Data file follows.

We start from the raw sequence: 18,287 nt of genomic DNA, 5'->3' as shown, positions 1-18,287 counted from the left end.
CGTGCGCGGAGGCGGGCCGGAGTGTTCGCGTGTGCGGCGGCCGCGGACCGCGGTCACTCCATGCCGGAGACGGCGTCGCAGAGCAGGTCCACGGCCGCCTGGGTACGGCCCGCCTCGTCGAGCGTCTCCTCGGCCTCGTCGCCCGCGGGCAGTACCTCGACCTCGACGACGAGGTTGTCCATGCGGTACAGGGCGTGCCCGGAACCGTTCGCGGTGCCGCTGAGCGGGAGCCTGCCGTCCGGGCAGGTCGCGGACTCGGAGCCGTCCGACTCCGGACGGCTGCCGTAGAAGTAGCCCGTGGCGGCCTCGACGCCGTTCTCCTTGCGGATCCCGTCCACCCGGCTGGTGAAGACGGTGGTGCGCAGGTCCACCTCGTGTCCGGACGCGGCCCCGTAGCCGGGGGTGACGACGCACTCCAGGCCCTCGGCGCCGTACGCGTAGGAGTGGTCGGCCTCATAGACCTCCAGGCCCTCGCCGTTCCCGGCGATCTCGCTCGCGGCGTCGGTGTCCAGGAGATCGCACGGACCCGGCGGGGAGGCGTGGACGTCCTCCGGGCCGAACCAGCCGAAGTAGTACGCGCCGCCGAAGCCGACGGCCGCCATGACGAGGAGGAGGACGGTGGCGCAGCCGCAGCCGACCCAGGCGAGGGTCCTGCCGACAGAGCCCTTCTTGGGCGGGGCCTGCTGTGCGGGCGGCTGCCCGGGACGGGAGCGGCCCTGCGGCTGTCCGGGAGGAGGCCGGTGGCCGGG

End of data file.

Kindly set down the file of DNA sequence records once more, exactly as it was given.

We start from the raw sequence: 18,287 nt of genomic DNA, 5'->3' as shown, positions 1-18,287 counted from the left end.
CGTGCGCGGAGGCGGGCCGGAGTGTTCGCGTGTGCGGCGGCCGCGGACCGCGGTCACTCCATGCCGGAGACGGCGTCGCAGAGCAGGTCCACGGCCGCCTGGGTACGGCCCGCCTCGTCGAGCGTCTCCTCGGCCTCGTCGCCCGCGGGCAGTACCTCGACCTCGACGACGAGGTTGTCCATGCGGTACAGGGCGTGCCCGGAACCGTTCGCGGTGCCGCTGAGCGGGAGCCTGCCGTCCGGGCAGGTCGCGGACTCGGAGCCGTCCGACTCCGGACGGCTGCCGTAGAAGTAGCCCGTGGCGGCCTCGACGCCGTTCTCCTTGCGGATCCCGTCCACCCGGCTGGTGAAGACGGTGGTGCGCAGGTCCACCTCGTGTCCGGACGCGGCCCCGTAGCCGGGGGTGACGACGCACTCCAGGCCCTCGGCGCCGTACGCGTAGGAGTGGTCGGCCTCATAGACCTCCAGGCCCTCGCCGTTCCCGGCGATCTCGCTCGCGGCGTCGGTGTCCAGGAGATCGCACGGACCCGGCGGGGAGGCGTGGACGTCCTCCGGGCCGAACCAGCCGAAGTAGTACGCGCCGCCGAAGCCGACGGCCGCCATGACGAGGAGGAGGACGGTGGCGCAGCCGCAGCCGACCCAGGCGAGGGTCCTGCCGACAGAGCCCTTCTTGGGCGGGGCCTGCTGTGCGGGCGGCTGCCCGGGACGGGAGCGGCCCTGCGGCTGTCCGGGAGGAGGCCGGTGGCCGGG